141. Breakthrough Rotavirus (RV) infections in vaccinated children during 2011 season in Detroit
Session: Poster Abstract Session: Adult and Pediatric Vaccines
Thursday, October 3, 2013
Room: The Moscone Center: Poster Hall C
Posters
  • FINAL RV_Poster_2013.pdf (1.0 MB)
  • Background:

    We have noted an increase in the number of children treated for RV infections at Children’s Hospital of Michigan, Detroit during the 2011 season including some who were RV vaccine recipients. The purpose of the study is to identify the circulating RV genotypes during 2011 season and compare the genotypes affecting the RV-immunized and non-immunized children. 

    Methods:

    Rotavirus RNA was extracted from RV EIA-positive stool samples and genotyped for VP7 (G-type) and VP4 (P-type) genes by reverse transcription (RT) and multiplex PCR using different specific primers. Vaccination status was reviewed using Michigan Care Improvement Registry (MICR).

    Results:

    RV EIA positive samples were 49 in 2010, 238 in 2011 and 13 in 2012.  MICR data were available for 131 children seen during 2011 RV season: 31 (24%) had received at least 1 dose of RV vaccine (RV5 or RV1).  The age range of children was 8 d to 70 mo (mean 24.4mo, median 16mo), 51% were boys. Stool samples were available for genotyping on 18 vaccinated children and were compared to a cohort of 50 unvaccinated children that were randomly selected throughout RV season and temporally associated with the samples of vaccinated children.  The 68 stool samples were genotyped. G1 was the predominant G genotype (58.8%) followed by G9 (17.7%) and G4 (15.5%). P[8] was the predominant VP4 type (68%) followed by P[6] (17.6%) and P[4] (3%). All 12 G9 strains were associated with P[6]. The most prevalent G-P combination was G1P[8] (56%), followed by G9P[6] (17.6%).  Thirteen patients were infected with 2 G-types and 8 with 2 P-types.  Of the 18 vaccinated children, 8 received 3 doses of RV vaccines (6 received RV5; 2 received 2 RV5 and 1 RV1 doses), 4 received 2 doses of RV5 and 6 received one dose of RV5.  The most common genotype among vaccinated children was G1P[8] (67%) which is included in RV vaccines.  There was no difference in the G or P genotype proportions between the two groups (vaccinated and un-vaccinated) (p> 0.05).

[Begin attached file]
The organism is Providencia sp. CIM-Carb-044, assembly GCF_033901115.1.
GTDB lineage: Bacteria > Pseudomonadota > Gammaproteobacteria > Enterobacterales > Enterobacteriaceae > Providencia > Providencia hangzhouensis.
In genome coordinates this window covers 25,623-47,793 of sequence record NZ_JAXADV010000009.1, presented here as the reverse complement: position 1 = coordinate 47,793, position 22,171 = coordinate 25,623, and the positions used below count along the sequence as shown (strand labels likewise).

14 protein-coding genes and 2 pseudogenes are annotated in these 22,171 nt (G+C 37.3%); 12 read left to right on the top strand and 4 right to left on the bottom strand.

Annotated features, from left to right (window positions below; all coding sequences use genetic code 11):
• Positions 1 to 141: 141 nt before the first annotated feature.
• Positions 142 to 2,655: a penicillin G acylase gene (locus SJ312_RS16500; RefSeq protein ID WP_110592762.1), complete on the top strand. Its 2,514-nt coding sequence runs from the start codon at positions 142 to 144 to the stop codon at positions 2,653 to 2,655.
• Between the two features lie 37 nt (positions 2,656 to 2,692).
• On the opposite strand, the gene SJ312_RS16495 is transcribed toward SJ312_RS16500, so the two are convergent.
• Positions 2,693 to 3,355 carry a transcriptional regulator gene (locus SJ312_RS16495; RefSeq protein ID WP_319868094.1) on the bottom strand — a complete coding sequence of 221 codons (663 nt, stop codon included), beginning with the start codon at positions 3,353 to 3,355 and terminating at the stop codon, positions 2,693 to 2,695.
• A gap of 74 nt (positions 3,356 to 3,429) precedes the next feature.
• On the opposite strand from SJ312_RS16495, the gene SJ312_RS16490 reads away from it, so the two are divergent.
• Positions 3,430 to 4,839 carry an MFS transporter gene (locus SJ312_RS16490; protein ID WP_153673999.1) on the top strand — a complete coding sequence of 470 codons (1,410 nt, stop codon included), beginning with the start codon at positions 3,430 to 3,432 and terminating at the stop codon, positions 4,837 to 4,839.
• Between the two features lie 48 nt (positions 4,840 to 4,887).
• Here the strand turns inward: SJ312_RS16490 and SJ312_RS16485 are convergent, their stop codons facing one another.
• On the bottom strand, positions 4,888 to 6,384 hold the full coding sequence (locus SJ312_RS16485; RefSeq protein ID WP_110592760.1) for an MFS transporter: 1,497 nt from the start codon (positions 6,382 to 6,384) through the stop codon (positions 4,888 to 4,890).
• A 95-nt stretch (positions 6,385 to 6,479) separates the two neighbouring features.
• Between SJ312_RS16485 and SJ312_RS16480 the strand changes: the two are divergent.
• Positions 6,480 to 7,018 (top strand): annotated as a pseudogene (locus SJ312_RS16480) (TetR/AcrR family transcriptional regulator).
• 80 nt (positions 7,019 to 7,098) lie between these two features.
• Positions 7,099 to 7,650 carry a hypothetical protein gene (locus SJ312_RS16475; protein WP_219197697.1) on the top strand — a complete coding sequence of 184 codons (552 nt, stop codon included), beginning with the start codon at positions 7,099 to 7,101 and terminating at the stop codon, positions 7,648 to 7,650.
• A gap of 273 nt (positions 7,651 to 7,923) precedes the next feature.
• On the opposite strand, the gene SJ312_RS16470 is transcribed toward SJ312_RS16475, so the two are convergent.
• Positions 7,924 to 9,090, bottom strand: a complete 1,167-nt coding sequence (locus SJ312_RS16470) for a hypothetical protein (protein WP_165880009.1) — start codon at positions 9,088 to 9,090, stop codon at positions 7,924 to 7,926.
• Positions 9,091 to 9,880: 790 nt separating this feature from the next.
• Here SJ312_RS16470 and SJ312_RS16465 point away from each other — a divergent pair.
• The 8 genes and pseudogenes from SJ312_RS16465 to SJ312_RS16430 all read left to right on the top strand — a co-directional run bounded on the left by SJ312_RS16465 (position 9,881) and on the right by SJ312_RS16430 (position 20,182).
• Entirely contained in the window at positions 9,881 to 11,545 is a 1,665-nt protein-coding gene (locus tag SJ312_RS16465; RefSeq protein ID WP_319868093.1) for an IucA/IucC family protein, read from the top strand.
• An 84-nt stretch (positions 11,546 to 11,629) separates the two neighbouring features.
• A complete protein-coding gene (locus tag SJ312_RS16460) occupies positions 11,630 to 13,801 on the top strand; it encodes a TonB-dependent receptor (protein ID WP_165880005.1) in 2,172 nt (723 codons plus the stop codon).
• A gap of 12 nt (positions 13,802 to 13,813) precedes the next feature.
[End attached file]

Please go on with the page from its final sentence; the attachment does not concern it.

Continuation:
Conclusion:

    Breakthrough infections in RV-vaccinated children were due to strains that were circulating in our community during the 2011 RV season and were not different from those recovered from non-vaccinated children. The presence of G9P[6] strains, not covered by RV vaccines, during this study period underscores the need to monitor circulating RV strains in our area.

    Nahed Abdel-Haq, MD1, Muhammad Amjad, PhD2, Eric McGrath, MD1, Hossein Salimnia, PhD3 and Basim Asmar, MD4, (1)Children's Hospital of Michigan, Wayne State University, Detroit, MI, (2)Department of Clinical Laboratory Sciences, Marshall University, Huntington, WV, (3)Detroit Medical Center/Wayne State University, Detroit, MI, (4)Pediatrics/ Pediatric Infectious Diseases, Children's Hospital of Michigan, Wayne State University, Detroit, MI

    Disclosures:

    N. Abdel-Haq, None

    M. Amjad, None

    E. McGrath, None

    H. Salimnia, None

    B. Asmar, None

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